By The Contemplative Traveler©™
Sometimes, the most minimal of gestures can provide crucial perspective, both for an artist and her audience. An uninteresting image, taken from a vertical perspective, might be made to crackle and pop simply by turning one’s camera sideways.
At other times, something more is required. Photographers who are open enough to let life unfold will often find they are capable of creating magic if they simply practice patience.
Because of this, I’ve taken more liberty with the guidelines for this week’s WordPress photo challenge than I would normally. I hope my followers will forgive me for being a bit of a rule breaker on this one.
This week’s concept – One Shot, Two Ways – set off a cascade of creativity as my brain generated diverse ways to look at and assess scenes and subjects before finally deciding which shots to use (horizontal and vertical, near and far, headshot vs. full length, subject coming toward vs. subject moving away, lighter vs. darker).
As a result, the parameters of the challenge – “capture two images – a horizontal and a vertical version – of the same scene or subject” – felt too restrictive for me. (This is not meant as a criticism of Cheri Lucas Rowlands. It was her fabulous opening brainstorm which helped to get my brain truly storming.)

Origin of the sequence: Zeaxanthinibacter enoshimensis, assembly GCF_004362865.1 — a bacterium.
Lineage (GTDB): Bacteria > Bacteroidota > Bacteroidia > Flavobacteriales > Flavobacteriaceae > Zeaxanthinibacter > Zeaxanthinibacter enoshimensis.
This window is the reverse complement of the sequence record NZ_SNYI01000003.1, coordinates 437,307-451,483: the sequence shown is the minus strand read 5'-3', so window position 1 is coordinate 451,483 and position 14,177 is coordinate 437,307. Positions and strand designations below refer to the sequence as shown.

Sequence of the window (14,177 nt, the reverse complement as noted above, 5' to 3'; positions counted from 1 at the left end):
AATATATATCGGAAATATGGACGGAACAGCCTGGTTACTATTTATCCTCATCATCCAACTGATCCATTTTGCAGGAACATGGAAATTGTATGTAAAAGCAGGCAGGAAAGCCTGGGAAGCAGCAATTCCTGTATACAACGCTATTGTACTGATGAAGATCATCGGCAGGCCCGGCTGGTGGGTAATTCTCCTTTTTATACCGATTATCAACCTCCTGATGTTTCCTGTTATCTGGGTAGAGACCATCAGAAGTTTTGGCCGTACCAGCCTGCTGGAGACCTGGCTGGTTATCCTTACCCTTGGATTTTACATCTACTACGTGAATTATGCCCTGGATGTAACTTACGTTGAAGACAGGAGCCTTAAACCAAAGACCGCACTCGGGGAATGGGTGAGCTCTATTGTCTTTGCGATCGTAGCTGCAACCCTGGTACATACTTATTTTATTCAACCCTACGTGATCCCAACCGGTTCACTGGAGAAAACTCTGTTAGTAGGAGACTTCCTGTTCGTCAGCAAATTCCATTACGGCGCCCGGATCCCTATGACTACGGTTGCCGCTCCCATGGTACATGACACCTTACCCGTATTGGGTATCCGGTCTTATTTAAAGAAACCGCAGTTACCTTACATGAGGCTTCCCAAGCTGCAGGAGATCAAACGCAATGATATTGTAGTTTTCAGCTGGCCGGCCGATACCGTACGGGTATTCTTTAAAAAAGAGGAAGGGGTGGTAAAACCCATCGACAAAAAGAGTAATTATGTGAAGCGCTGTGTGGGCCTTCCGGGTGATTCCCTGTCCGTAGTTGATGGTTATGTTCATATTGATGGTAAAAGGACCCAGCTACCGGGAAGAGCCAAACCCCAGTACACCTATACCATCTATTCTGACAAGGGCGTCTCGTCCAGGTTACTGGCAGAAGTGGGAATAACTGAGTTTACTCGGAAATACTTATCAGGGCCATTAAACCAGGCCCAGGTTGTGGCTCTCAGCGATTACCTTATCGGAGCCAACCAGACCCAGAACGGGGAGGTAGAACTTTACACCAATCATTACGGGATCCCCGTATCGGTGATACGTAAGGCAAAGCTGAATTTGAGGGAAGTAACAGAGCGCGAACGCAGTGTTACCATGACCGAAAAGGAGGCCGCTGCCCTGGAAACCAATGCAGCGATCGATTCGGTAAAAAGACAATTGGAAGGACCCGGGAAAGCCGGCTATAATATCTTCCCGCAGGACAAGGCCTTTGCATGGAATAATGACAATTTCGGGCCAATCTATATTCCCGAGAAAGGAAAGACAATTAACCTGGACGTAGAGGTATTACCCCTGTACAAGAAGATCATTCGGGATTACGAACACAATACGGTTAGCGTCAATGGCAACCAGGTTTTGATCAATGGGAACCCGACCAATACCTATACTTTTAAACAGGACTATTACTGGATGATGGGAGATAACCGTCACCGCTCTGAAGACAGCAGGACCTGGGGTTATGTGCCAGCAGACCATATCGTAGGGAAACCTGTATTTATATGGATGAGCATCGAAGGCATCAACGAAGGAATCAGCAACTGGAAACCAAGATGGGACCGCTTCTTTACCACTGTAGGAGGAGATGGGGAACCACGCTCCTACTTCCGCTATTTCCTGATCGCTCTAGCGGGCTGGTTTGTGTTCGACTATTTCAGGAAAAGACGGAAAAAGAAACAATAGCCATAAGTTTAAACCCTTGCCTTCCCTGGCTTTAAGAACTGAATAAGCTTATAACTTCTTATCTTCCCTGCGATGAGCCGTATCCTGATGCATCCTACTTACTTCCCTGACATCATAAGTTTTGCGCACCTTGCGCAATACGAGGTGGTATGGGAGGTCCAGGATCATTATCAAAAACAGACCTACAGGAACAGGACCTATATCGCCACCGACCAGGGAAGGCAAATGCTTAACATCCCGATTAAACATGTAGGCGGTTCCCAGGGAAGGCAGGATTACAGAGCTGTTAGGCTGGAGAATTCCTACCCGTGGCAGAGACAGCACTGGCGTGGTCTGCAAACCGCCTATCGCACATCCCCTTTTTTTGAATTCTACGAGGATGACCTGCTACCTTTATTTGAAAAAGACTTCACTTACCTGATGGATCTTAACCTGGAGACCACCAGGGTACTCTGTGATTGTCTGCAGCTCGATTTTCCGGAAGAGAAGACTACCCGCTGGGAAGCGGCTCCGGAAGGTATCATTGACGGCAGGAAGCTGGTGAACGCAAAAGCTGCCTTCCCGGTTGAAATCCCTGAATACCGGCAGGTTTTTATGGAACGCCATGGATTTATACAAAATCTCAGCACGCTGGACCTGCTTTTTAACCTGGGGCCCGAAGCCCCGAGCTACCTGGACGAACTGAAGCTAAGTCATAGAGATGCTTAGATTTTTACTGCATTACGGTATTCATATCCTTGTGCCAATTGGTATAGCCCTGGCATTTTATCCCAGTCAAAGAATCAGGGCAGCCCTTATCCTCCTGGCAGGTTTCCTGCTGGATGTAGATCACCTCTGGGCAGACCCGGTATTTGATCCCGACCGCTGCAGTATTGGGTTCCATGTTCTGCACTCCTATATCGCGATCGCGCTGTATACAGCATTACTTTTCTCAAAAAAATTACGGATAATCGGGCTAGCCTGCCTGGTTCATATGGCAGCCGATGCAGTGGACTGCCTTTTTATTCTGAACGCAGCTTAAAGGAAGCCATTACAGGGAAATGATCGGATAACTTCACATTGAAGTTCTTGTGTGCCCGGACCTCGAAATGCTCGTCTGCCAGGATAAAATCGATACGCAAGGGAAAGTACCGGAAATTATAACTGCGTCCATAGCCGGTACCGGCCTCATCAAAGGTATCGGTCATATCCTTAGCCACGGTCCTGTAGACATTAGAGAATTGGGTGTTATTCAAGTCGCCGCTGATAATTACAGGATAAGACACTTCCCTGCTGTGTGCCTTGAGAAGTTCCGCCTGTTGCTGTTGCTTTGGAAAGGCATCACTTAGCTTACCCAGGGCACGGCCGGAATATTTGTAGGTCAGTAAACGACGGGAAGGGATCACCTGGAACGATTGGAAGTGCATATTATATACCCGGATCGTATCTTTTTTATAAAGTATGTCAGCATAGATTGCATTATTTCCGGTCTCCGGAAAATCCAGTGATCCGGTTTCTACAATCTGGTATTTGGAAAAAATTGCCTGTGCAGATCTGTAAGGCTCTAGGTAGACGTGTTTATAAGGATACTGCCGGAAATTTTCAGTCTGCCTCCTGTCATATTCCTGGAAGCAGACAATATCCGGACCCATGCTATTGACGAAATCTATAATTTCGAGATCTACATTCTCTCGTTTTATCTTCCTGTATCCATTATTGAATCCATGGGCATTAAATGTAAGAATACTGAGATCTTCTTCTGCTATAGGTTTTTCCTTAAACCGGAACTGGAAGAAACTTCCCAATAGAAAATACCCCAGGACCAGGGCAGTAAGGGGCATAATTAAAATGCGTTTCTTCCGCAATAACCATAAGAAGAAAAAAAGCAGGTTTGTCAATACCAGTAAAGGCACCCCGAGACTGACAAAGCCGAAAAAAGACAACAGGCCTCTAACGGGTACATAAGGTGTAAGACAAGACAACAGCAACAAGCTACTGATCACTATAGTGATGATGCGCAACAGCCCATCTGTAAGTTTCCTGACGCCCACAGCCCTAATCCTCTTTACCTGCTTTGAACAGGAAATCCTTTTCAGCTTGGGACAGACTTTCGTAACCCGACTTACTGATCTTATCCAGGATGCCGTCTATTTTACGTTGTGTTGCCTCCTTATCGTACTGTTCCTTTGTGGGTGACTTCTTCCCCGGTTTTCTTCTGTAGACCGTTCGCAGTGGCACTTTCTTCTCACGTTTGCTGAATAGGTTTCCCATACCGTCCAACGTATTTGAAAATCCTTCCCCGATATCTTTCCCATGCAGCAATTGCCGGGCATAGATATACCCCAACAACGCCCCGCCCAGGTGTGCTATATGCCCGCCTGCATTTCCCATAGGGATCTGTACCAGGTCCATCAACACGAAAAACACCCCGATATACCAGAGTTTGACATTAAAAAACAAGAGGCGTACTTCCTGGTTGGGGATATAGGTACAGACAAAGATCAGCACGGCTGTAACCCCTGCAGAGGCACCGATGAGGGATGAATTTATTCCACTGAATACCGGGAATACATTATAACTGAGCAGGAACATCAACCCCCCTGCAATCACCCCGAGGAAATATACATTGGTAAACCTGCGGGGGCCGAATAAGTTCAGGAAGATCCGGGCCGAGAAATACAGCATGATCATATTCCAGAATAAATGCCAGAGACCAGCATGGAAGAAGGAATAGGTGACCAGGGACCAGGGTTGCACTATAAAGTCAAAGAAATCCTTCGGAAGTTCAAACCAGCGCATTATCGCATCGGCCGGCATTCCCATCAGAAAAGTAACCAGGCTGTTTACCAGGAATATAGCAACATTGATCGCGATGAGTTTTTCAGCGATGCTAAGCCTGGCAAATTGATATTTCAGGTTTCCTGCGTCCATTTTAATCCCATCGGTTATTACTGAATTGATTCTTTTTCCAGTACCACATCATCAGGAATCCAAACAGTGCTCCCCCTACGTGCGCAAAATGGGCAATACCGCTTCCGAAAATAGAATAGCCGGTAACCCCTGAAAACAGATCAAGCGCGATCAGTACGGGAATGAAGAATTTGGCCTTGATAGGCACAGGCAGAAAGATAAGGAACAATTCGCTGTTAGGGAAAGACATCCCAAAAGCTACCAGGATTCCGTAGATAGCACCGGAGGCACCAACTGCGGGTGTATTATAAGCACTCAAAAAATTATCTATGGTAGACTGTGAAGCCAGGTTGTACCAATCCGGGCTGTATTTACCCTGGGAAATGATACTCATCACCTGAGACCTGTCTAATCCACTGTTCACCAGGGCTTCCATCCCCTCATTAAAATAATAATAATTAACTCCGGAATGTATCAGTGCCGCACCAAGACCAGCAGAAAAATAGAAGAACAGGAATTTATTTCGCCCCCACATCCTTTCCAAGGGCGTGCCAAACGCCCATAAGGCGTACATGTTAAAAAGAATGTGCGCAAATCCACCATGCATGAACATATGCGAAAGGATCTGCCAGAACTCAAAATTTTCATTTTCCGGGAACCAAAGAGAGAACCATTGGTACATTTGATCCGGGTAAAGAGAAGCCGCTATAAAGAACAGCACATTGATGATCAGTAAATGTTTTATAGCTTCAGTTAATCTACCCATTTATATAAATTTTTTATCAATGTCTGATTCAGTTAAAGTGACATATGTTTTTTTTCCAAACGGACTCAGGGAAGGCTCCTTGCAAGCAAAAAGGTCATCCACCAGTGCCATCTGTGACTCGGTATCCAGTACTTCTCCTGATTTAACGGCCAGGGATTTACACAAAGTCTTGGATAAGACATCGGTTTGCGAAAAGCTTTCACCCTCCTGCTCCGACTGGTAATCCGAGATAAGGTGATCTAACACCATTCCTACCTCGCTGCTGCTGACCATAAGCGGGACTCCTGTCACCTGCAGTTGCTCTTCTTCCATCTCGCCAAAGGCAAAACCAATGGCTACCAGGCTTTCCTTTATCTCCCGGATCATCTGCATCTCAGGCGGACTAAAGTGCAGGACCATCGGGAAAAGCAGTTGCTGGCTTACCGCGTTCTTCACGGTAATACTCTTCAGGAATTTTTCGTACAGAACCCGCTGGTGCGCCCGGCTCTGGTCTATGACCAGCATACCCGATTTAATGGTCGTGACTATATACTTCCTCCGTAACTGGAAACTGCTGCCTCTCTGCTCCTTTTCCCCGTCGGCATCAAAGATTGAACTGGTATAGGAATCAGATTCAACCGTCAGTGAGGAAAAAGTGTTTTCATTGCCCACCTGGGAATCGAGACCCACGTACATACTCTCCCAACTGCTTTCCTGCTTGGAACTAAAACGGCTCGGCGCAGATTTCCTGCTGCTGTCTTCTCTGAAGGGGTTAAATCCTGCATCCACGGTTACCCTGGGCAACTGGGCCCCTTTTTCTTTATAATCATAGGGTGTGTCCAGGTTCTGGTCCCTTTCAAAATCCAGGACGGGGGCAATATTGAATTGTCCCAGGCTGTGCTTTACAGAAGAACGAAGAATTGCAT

But the Muse wanted more from me. So, instead of “just” capturing one image from horizontal and vertical perspectives, I pondered the possible pairings that I most wanted to explore while staying true to Rowlands’ other rules: shots “of the same place/location … ideally … taken during the same shoot.”
The Content Submission
Ultimately, I compared new and archived photos, and ended up selecting two from my archives for this challenge. Both are of the sun setting over Lake Charles in Calcasieu Parish, Louisiana. They were taken within the span of a normal evening’s sunset on the same day (during the same photo shoot). Although both were done as landscapes (horizontal because vertical wouldn’t have worked), they show how lighting can help you present One Shot, Two Ways.
Photographer’s Note: No filters or other special effects were used; no alterations were made in the lab or via computer. The sequence of colors – from pale apricot to fiery oranges and reds to jammy-rich purples – were all courtesy of Mother Nature’s reaction to humanity’s impact on the environment, and the waning of a summer sun at day’s end. Copyright, Laurie Snyder.
Related Articles and Photo Challenges:
Weekly Photo Challenge: One Shot, Two Ways – Endless Skies
Weekly Photo Challenge: One Shot, Two Ways – Janaline’s World Journey
Weekly Photo Challenge: Foreshadow – Between Land and Sky